Chang J, Travaglione A, O'Neill G, 'Job attitudes between unionized and non-unionized employees', INTERNATIONAL JOURNAL OF ORGANIZATIONAL ANALYSIS, 25 647-661 (2017)
O'Neill G, Travaglione A, McShane S, Hancock J, Chang J, 'Converting values awareness to values enactment through frame-of-reference training', INTERNATIONAL JOURNAL OF ORGANIZATIONAL ANALYSIS, 25 536-558 (2017)
|2016||Travaglione A, Chang J, O'Neill G, 'Demographic factors and risk perceptions at work: how safe do employees feel?', Journal of Health, Safety and Environment, 32 125-135 (2016) [C1]|
Chang J, O'Neill G, Travaglione A, 'Demographic influences on employee trust towards managers', INTERNATIONAL JOURNAL OF ORGANIZATIONAL ANALYSIS, 24 246-260 (2016) [C1]
Chang J, O'Neill G, Travaglione A, 'Towards an industry-tailored management approach: A study of retail employee attitudes', Journal of General Management, 41 45-59 (2015)
Â© 2015 The Braybrooke Press Ltd. The ubiquity of retail employment makes it one of the most important sectors in the economy but economic downturn, foreign competition, and loomi... [more]
Â© 2015 The Braybrooke Press Ltd. The ubiquity of retail employment makes it one of the most important sectors in the economy but economic downturn, foreign competition, and looming technological developments threaten to diminish the employment opportunities it offers. In consideration of the workforce- related adjustments that retail businesses are likely to experience from changes in the sector, this study examines attitudinal differences between retail employees and the general workforce. The theoretical perspective of this study is that employees from different industries have unique attitudes toward the work environment, given industry-specific environmental and situational influences. The empirical analysis uses data obtained from a survey of over 6000 Australian workers to test attitudinal work environment variables between retail employees and non-retail employees. The findings reveal that retail employee attitudes are dissimilar from that of the general workforce, which implies that employee attitudinal profiles differ between industries, and general management programmes and practices should therefore be tailored accordingly.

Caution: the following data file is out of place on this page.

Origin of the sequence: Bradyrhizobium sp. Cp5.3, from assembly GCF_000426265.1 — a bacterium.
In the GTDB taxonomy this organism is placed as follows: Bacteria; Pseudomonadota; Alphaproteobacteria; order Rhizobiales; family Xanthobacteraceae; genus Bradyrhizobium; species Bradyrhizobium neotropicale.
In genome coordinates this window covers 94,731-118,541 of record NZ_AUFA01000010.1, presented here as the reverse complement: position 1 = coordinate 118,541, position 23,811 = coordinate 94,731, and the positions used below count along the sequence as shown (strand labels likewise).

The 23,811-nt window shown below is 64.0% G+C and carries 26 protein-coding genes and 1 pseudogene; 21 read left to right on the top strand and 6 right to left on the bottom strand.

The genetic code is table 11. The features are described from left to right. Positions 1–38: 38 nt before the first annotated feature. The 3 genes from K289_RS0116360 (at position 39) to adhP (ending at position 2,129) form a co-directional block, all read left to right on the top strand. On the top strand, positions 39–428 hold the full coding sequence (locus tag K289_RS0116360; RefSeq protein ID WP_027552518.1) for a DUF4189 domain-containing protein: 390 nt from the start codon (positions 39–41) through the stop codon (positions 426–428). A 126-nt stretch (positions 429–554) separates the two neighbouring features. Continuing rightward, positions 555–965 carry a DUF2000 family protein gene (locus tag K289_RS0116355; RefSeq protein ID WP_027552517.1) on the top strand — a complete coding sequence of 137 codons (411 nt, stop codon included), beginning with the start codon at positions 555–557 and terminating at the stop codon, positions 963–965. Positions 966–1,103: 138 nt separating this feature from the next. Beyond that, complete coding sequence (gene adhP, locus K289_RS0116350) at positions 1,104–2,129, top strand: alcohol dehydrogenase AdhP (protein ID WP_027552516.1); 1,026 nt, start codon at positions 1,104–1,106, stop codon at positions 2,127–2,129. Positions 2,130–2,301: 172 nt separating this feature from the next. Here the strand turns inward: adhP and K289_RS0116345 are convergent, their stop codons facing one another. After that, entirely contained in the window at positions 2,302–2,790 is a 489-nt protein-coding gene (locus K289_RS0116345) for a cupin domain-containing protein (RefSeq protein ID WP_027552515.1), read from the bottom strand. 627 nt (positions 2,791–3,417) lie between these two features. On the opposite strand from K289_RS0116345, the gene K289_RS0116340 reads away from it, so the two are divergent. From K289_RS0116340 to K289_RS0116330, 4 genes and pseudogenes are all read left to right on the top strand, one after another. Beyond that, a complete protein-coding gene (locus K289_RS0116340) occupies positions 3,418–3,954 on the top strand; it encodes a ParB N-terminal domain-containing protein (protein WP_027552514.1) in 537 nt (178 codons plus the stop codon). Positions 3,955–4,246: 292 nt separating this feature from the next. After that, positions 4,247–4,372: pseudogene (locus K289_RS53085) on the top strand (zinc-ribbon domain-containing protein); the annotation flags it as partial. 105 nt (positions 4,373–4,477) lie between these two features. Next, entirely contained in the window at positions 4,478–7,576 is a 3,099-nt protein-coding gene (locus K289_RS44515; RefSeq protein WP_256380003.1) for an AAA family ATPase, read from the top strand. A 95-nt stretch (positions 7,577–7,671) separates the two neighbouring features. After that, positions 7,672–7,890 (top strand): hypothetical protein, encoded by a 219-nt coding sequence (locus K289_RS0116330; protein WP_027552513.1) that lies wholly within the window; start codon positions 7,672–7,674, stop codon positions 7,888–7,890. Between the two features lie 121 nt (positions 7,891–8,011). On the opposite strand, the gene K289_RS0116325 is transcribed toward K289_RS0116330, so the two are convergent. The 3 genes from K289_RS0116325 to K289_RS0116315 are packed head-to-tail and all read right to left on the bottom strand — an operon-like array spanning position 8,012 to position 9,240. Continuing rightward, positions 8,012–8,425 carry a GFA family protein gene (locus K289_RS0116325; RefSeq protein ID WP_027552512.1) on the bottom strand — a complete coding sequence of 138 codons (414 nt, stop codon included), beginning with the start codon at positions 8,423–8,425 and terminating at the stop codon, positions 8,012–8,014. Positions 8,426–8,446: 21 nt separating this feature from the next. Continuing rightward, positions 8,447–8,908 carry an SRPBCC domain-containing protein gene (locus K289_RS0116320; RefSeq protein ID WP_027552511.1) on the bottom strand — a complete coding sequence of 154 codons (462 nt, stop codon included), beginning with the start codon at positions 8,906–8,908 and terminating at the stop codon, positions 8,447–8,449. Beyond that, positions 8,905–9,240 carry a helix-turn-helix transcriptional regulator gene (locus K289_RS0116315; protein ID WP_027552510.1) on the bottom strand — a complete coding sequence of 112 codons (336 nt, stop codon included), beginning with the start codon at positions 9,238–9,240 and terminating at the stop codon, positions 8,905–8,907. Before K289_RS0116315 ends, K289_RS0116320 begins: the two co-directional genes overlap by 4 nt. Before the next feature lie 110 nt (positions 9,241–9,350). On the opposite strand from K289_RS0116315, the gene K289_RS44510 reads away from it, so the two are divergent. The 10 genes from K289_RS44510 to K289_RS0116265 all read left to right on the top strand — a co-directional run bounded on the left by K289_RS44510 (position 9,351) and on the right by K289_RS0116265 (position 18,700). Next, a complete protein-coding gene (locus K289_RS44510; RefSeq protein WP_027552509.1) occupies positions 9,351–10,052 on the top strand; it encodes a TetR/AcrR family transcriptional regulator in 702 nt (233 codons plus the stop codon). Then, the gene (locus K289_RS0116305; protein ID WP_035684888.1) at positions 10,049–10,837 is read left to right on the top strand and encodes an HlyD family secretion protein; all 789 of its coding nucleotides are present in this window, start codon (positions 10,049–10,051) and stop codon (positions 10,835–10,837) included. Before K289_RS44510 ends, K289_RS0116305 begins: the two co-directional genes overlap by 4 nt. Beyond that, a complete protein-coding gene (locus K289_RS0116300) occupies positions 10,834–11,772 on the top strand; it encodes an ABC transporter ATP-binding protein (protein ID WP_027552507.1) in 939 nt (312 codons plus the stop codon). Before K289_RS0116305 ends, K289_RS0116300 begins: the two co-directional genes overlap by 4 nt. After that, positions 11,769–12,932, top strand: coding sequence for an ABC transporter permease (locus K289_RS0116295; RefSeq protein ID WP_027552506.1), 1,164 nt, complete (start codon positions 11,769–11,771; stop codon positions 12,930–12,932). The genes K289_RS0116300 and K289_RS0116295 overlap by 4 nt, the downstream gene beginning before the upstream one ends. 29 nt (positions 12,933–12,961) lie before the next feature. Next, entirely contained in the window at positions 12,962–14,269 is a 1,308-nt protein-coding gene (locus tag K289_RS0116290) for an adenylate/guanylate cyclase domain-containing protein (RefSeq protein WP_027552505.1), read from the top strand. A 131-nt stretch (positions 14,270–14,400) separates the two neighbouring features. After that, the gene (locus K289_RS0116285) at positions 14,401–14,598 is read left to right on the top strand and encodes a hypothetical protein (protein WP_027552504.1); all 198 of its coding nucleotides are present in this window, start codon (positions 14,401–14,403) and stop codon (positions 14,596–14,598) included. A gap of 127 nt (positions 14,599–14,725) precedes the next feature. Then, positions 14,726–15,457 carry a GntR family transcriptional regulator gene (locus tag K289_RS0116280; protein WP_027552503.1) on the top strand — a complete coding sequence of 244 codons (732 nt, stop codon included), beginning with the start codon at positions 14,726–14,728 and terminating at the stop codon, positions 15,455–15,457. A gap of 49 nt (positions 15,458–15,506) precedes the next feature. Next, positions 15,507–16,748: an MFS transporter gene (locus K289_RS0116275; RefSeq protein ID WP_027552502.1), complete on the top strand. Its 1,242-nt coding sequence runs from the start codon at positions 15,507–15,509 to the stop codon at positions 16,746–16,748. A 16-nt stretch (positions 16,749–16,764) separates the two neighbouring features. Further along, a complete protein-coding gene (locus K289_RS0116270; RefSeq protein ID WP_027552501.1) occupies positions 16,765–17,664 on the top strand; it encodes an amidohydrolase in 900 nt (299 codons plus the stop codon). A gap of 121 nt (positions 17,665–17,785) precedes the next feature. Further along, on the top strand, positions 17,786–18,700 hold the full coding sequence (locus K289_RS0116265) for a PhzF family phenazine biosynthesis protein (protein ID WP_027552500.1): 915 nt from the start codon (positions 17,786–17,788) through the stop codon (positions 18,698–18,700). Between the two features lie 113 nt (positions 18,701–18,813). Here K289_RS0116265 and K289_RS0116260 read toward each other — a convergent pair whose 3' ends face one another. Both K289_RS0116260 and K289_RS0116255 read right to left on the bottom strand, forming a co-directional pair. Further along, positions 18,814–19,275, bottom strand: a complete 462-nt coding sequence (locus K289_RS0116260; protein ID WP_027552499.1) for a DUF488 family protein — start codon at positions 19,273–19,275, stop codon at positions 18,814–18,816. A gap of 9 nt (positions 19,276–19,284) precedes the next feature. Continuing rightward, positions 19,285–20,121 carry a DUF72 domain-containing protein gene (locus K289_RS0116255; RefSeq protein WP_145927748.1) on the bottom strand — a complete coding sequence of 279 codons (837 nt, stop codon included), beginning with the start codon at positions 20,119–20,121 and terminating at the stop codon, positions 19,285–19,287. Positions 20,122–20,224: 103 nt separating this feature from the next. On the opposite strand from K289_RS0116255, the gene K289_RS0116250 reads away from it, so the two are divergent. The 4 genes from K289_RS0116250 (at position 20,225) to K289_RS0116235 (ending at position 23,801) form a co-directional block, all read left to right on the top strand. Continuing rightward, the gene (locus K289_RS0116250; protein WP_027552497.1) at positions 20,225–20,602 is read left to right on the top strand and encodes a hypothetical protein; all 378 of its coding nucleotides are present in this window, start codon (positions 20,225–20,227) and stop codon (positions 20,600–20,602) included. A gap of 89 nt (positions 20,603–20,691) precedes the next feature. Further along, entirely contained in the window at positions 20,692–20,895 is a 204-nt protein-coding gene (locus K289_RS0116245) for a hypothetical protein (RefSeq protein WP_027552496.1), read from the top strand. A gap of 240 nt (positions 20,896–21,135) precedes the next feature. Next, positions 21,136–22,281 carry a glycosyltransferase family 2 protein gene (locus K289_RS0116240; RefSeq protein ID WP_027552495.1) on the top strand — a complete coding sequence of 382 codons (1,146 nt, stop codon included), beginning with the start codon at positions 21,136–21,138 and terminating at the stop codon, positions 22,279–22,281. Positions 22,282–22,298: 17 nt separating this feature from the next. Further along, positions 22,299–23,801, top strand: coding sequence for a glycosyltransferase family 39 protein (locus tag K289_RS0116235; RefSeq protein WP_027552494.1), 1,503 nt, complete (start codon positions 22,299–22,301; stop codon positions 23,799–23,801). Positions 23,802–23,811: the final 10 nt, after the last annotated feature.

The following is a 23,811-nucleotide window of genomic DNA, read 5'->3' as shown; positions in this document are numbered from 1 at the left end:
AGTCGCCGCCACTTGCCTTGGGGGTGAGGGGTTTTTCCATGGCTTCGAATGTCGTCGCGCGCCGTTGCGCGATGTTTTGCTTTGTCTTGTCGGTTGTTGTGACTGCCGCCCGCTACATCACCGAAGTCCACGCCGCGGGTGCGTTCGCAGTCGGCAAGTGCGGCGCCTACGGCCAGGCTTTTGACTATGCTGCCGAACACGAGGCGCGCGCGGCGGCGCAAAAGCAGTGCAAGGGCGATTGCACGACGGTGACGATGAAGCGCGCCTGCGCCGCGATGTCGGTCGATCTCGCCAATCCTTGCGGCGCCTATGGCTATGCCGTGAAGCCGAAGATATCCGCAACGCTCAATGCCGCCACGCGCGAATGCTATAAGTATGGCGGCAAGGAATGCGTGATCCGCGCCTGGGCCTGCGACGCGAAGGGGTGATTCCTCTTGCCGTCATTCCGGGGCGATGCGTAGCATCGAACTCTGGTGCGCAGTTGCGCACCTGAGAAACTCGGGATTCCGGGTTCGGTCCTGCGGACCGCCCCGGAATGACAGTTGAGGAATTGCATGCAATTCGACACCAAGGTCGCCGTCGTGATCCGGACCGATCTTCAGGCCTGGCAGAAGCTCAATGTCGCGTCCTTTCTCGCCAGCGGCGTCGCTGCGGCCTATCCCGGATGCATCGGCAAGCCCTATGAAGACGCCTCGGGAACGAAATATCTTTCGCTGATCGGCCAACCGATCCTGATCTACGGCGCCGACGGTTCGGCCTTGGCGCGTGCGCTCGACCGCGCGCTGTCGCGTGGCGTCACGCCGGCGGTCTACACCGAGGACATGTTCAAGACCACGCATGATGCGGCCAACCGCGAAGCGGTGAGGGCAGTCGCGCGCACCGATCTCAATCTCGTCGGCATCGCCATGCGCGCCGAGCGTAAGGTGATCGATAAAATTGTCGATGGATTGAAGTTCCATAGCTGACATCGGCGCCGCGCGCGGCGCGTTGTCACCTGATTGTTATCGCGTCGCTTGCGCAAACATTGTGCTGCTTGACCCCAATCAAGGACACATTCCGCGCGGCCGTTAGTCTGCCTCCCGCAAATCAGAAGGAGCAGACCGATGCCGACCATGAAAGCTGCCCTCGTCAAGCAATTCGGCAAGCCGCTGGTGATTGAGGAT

Chang J, Travaglione A, O'Neill G, 'How can gender signal employee qualities in retailing?', JOURNAL OF RETAILING AND CONSUMER SERVICES, 27 24-30 (2015)
Chang J, Connell J, Burgess J, Travaglione A, 'Gender wage gaps in Australian workplaces: Are policy responses working?', Equality, Diversity and Inclusion, 33 764-775 (2014)
Â© Emerald Group Publishing Limited. Purpose - The purpose of this paper is to focus on the implications of the gender wage gap in Australia, before considering policy responses a... [more]